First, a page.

Part V: The Future of the Non-Elect
There are perhaps
only five alternative views regarding the future of the unsaved.
The first of these five is not really a candidate and has not
been countenanced by Christians because it is simply a denial
of any future whatsoever for either the saved or the unsaved.
But it is an alternative. It is well exemplified in a statement
made by Bertrand Russell, who may be taken as representative
of a very large number of thoughtful and intelligent people today
sharing his dismal philosophy of human destiny. Essentially,
these people hold that we are like the beasts that perish, re-absorbed
at death into the material universe of physics and chemistry
as though we had never been. Personal existence results from
an accidental coming together of electrochemical forces that
have no permanent significance. In 1938 Lord Russell was quoted
as saying: (1)
Man is the product of causes
which had no prevision of the end they were achieving: his origin,
his growth, his hopes and fears, his loves and beliefs, are but
the outcome of an accidental collocation of atoms. No fire, no
heroism, no intensity of thought or feeling, can preserve an
individual life beyond the grave: all the noonday brightness
of human genius, is destined to extinction in the vast death
of the solar system, and the whole temple of man's achievement
must inevitably be buried beneath the debris of a universe in
ruins ‹ all these things, if not quite beyond dispute are
yet so nearly certain that no philosophy which rejects them can
hope to stand.
Such an answer
to the problem appears to many people today to be the only, the
simplest, and the most rational answer: but it is in fact none
of these things. The prospect of absolute personal annihilation
may be faced with some equanimity in youth where it is too remote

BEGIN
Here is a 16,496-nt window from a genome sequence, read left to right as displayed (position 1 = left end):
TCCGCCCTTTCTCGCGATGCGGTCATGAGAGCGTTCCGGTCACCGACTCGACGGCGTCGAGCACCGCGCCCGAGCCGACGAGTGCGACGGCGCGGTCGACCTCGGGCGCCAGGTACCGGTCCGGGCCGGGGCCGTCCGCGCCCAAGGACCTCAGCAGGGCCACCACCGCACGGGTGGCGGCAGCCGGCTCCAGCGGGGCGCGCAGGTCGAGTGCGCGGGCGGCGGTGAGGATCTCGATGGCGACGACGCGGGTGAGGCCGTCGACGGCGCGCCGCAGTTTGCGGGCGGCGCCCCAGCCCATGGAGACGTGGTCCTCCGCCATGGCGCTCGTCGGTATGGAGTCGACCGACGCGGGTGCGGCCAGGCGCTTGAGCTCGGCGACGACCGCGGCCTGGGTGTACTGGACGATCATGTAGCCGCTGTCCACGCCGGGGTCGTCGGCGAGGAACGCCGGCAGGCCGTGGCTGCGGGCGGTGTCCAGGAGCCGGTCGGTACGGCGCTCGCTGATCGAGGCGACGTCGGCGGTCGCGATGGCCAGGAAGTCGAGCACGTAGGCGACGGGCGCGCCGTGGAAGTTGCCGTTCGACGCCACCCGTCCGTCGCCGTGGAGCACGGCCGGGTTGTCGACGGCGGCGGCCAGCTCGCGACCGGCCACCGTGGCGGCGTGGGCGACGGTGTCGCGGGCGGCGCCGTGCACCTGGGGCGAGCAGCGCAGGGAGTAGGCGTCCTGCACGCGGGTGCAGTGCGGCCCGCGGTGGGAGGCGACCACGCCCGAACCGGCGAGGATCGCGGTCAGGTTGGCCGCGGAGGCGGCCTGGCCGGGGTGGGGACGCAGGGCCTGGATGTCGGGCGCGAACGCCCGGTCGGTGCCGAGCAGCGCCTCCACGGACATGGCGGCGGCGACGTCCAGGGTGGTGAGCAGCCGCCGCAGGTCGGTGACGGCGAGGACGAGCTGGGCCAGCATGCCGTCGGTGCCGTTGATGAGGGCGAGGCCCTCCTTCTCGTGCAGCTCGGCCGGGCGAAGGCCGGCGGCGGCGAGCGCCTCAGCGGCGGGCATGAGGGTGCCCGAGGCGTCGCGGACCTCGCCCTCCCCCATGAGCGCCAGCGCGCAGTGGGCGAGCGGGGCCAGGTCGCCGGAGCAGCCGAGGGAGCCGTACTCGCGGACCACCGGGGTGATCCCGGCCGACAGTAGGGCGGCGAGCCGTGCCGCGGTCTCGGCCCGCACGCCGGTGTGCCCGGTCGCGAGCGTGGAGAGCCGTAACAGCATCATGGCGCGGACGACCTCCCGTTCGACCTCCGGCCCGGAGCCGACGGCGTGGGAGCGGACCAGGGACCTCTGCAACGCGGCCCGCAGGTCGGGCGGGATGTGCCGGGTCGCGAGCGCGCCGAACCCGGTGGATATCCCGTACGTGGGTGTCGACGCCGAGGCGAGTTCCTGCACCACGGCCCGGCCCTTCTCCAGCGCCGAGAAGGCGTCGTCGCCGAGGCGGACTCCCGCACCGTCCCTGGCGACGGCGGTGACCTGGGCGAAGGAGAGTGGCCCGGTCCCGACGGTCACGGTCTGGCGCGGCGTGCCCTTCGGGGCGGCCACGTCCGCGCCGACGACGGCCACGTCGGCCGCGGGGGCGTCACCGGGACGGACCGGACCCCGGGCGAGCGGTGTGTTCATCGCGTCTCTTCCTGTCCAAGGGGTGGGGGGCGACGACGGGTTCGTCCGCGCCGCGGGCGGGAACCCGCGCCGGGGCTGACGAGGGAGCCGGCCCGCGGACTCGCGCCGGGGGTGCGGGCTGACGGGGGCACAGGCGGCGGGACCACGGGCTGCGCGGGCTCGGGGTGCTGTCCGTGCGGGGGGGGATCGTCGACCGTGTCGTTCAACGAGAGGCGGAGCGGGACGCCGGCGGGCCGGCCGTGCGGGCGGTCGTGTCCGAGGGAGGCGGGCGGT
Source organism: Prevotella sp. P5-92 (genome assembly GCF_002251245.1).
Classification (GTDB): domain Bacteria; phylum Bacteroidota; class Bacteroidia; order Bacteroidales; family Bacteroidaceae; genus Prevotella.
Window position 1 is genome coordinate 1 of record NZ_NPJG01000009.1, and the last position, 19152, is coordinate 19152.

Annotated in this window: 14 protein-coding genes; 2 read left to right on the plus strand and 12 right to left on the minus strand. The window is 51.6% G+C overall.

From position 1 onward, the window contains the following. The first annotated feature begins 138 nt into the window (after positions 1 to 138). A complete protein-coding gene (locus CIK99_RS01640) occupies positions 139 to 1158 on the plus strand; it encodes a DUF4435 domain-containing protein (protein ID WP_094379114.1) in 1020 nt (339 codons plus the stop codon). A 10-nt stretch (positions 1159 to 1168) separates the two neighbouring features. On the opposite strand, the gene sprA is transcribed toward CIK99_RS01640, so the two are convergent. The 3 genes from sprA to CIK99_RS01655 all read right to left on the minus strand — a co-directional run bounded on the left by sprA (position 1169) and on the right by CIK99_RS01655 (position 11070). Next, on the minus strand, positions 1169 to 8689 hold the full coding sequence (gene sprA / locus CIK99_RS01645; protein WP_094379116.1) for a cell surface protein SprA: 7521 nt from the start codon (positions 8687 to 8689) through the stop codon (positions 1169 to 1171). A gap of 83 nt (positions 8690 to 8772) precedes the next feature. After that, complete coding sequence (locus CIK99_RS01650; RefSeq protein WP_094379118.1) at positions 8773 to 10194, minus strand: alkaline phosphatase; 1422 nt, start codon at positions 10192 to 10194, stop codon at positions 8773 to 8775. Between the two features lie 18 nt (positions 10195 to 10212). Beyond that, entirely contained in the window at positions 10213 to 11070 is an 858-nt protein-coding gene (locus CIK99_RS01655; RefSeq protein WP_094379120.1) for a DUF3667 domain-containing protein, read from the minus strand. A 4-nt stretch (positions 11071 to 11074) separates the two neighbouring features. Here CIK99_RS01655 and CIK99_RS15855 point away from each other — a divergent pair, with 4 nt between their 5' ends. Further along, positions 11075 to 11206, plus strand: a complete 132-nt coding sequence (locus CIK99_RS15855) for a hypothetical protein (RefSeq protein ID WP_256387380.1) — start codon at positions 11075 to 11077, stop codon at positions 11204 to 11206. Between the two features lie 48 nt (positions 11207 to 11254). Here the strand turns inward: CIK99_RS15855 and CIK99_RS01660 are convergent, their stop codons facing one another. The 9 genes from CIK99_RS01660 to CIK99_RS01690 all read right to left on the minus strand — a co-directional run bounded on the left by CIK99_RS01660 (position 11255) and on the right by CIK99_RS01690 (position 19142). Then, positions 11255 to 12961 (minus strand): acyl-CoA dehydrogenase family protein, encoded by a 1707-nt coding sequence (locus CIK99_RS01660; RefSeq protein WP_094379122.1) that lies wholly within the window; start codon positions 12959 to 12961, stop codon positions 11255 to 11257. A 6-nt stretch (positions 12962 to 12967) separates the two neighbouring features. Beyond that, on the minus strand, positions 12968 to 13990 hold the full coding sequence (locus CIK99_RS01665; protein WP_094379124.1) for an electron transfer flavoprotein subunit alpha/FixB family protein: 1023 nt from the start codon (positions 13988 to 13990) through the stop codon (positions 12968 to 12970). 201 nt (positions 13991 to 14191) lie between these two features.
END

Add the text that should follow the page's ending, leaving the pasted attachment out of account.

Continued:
to matter, and so is applied to others but not to ourselves.
But later years bring second thoughts for most people, and this
kind of annihilation becomes infinitely sad to contemplate. There
is no doubt that the acceptance of such a fate is not the sign
of a free healthy spirit but of a diseased one. God has set eternity
1. Bertrand Russell: quoted in J. W. N. Sullivan,
The Limitations of Science, New York, Pelican Books, 1938,
1 of 25
heart of man. In every
culture and apparently throughout history it has been normal
for man to assume that he has some continuance beyond the grave.
This modern view of annihilation is a symptom of the malaise
of our society.
So we really have only four alternatives
that require consideration at the end of such a study as this:
1. Annihilation of the unsaved.
2. Universalism ‹ in which all are saved and none are punished.
3. Punishment of the unsaved which will one day terminate in
restoration to fellowship with God.
4. Everlasting punishment and unbroken banishment from the presence
Let us examine
these briefly and then compare the consequences of each as they
reflect upon the justice of God. *
1. Annihilation of the Unsaved
are a number of passages of Scripture which it is claimed support
the concept of annihilation, but at least some of these passages,
taken in their context, do not really seem to warrant such an
interpretation. Among them are the following:
The light of the wicked shall
be put out, and the spark of his fire shall not shine (Job 18:5).
(This suggests that his "substance" is to be utterly
consumed, not even a spark remaining alive.)
The wicked shall perish, and
the enemies of the Lord shall be as the fat of lambs: they shall
consume; into smoke shall they consume away. . . . The
transgressors shall be destroyed together; the end of the wicked
shall be cut off (Psalm 37:20, 38).
When the wicked spring as the
grass. and when all the workers of iniquity do flourish; it is
that they shall be destroyed forever (Psalm 92:7).
As the whirlwind passes, so
is the wicked no more (Proverbs 10:25).
* Throughout the following section
a number of passages of Scripture are listed which are claimed
by supporters of various alternative views. In many cases these
passages have already been dealt with and analyzed to show that
they need not, and probably should not, be interpreted at their
face value since the words employed often have important alternative
meanings. It may therefore prove disconcerting to the reader
to find such passages now quoted in support of a position which
it has been previously suggested they cannot be used to support.
This is inevitable, of course, because these verses are used
in support of these alternative views by certain classes of people.
We have therefore adopted the policy of putting in brackets after
each passage a reference to the pages in this volume where the
more probable meaning is dealt with at some length. It will be
seen that these references relate chiefly to alternative renderings
of such words as saved, all, world, willing. etc.
all they that were incensed against You shall be ashamed and
confounded: they shall be as nothing; and they that strive with
You shall perish. You shallt seek them . . . even them that contend